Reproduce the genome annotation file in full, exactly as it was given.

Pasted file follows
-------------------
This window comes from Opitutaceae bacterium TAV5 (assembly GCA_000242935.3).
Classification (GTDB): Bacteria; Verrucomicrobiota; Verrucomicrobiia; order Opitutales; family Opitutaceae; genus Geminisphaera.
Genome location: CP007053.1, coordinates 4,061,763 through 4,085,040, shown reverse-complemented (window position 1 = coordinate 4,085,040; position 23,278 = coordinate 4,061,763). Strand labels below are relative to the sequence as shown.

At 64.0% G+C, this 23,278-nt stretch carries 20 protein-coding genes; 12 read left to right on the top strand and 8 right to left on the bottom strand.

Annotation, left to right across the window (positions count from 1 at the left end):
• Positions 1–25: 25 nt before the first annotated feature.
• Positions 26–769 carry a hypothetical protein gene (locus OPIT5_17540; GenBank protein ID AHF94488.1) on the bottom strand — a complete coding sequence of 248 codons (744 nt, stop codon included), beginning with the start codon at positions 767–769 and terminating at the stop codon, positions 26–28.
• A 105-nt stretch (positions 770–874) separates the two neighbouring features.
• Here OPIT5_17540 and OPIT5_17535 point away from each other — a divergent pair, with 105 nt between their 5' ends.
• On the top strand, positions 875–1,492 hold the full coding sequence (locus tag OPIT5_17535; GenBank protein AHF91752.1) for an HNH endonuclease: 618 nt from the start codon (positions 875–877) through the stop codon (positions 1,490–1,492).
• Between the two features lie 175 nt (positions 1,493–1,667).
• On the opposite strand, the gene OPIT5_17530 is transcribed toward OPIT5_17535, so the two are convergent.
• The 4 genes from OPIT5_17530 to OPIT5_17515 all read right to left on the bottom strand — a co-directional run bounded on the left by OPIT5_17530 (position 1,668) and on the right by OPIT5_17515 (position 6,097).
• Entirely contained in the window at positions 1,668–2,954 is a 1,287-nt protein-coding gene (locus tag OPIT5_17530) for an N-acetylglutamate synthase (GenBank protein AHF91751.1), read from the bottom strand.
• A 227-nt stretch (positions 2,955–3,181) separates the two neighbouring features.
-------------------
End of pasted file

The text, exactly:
This window comes from Opitutaceae bacterium TAV5 (assembly GCA_000242935.3).
Classification (GTDB): Bacteria; Verrucomicrobiota; Verrucomicrobiia; order Opitutales; family Opitutaceae; genus Geminisphaera.
Genome location: CP007053.1, coordinates 4,061,763 through 4,085,040, shown reverse-complemented (window position 1 = coordinate 4,085,040; position 23,278 = coordinate 4,061,763). Strand labels below are relative to the sequence as shown.

At 64.0% G+C, this 23,278-nt stretch carries 20 protein-coding genes; 12 read left to right on the top strand and 8 right to left on the bottom strand.

Annotation, left to right across the window (positions count from 1 at the left end):
• Positions 1–25: 25 nt before the first annotated feature.
• Positions 26–769 carry a hypothetical protein gene (locus OPIT5_17540; GenBank protein ID AHF94488.1) on the bottom strand — a complete coding sequence of 248 codons (744 nt, stop codon included), beginning with the start codon at positions 767–769 and terminating at the stop codon, positions 26–28.
• A 105-nt stretch (positions 770–874) separates the two neighbouring features.
• Here OPIT5_17540 and OPIT5_17535 point away from each other — a divergent pair, with 105 nt between their 5' ends.
• On the top strand, positions 875–1,492 hold the full coding sequence (locus tag OPIT5_17535; GenBank protein AHF91752.1) for an HNH endonuclease: 618 nt from the start codon (positions 875–877) through the stop codon (positions 1,490–1,492).
• Between the two features lie 175 nt (positions 1,493–1,667).
• On the opposite strand, the gene OPIT5_17530 is transcribed toward OPIT5_17535, so the two are convergent.
• The 4 genes from OPIT5_17530 to OPIT5_17515 all read right to left on the bottom strand — a co-directional run bounded on the left by OPIT5_17530 (position 1,668) and on the right by OPIT5_17515 (position 6,097).
• Entirely contained in the window at positions 1,668–2,954 is a 1,287-nt protein-coding gene (locus tag OPIT5_17530) for an N-acetylglutamate synthase (GenBank protein AHF91751.1), read from the bottom strand.
• A 227-nt stretch (positions 2,955–3,181) separates the two neighbouring features.